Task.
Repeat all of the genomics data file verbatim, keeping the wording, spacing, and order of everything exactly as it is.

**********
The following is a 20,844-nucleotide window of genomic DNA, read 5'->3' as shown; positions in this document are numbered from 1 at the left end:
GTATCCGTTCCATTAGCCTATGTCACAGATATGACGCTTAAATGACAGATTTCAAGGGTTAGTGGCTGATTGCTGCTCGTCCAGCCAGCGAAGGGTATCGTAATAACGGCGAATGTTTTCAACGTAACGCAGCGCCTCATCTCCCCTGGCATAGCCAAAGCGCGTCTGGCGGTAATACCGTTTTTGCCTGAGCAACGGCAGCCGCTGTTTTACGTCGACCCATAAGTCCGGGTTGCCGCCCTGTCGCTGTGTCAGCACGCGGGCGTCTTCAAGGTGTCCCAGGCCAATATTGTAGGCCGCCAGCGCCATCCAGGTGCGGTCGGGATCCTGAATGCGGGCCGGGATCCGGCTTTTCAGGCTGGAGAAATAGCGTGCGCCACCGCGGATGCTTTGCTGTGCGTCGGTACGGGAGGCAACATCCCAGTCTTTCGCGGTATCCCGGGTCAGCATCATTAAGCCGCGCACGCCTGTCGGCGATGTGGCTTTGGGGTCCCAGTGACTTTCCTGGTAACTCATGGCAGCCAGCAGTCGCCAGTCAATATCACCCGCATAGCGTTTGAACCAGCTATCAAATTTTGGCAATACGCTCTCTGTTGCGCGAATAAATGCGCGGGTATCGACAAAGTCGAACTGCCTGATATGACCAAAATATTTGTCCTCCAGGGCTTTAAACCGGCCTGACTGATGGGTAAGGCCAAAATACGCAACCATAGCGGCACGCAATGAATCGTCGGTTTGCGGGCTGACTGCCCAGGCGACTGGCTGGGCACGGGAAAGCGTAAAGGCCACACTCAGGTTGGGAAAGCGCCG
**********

The following is a 20,844-nucleotide window of genomic DNA, read 5'->3' as shown; positions in this document are numbered from 1 at the left end:
GTATCCGTTCCATTAGCCTATGTCACAGATATGACGCTTAAATGACAGATTTCAAGGGTTAGTGGCTGATTGCTGCTCGTCCAGCCAGCGAAGGGTATCGTAATAACGGCGAATGTTTTCAACGTAACGCAGCGCCTCATCTCCCCTGGCATAGCCAAAGCGCGTCTGGCGGTAATACCGTTTTTGCCTGAGCAACGGCAGCCGCTGTTTTACGTCGACCCATAAGTCCGGGTTGCCGCCCTGTCGCTGTGTCAGCACGCGGGCGTCTTCAAGGTGTCCCAGGCCAATATTGTAGGCCGCCAGCGCCATCCAGGTGCGGTCGGGATCCTGAATGCGGGCCGGGATCCGGCTTTTCAGGCTGGAGAAATAGCGTGCGCCACCGCGGATGCTTTGCTGTGCGTCGGTACGGGAGGCAACATCCCAGTCTTTCGCGGTATCCCGGGTCAGCATCATTAAGCCGCGCACGCCTGTCGGCGATGTGGCTTTGGGGTCCCAGTGACTTTCCTGGTAACTCATGGCAGCCAGCAGTCGCCAGTCAATATCACCCGCATAGCGTTTGAACCAGCTATCAAATTTTGGCAATACGCTCTCTGTTGCGCGAATAAATGCGCGGGTATCGACAAAGTCGAACTGCCTGATATGACCAAAATATTTGTCCTCCAGGGCTTTAAACCGGCCTGACTGATGGGTAAGGCCAAAATACGCAACCATAGCGGCACGCAATGAATCGTCGGTTTGCGGGCTGACTGCCCAGGCGACTGGCTGGGCACGGGAAAGCGTAAAGGCCACACTCAGGTTGGGAAAGCGCCG